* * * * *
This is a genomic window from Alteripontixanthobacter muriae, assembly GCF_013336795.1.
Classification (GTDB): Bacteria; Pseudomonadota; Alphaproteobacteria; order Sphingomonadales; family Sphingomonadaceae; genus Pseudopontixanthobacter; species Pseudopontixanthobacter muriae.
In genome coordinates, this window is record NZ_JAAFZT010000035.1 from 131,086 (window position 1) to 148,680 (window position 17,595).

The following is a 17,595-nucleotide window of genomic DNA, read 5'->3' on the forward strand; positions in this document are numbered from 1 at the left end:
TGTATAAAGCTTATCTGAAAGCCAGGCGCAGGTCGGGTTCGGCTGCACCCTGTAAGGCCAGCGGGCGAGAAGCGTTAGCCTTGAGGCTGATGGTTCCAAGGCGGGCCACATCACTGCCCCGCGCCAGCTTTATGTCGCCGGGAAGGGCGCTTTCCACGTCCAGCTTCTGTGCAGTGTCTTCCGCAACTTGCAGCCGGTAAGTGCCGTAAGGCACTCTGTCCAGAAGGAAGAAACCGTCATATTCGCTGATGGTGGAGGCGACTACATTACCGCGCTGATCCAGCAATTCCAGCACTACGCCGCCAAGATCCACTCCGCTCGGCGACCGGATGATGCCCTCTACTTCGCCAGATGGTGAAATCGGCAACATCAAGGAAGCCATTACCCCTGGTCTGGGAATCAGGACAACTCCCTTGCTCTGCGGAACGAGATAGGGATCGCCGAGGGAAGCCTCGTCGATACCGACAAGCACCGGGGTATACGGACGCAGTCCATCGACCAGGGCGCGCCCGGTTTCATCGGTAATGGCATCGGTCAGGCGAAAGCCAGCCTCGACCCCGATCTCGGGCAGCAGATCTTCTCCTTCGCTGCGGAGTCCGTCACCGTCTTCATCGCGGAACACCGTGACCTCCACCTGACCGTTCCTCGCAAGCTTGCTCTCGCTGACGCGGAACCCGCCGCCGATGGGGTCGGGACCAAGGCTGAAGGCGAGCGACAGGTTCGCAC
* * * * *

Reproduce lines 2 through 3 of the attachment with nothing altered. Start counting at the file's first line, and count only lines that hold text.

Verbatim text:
Classification (GTDB): Bacteria; Pseudomonadota; Alphaproteobacteria; order Sphingomonadales; family Sphingomonadaceae; genus Pseudopontixanthobacter; species Pseudopontixanthobacter muriae.
In genome coordinates, this window is record NZ_JAAFZT010000035.1 from 131,086 (window position 1) to 148,680 (window position 17,595).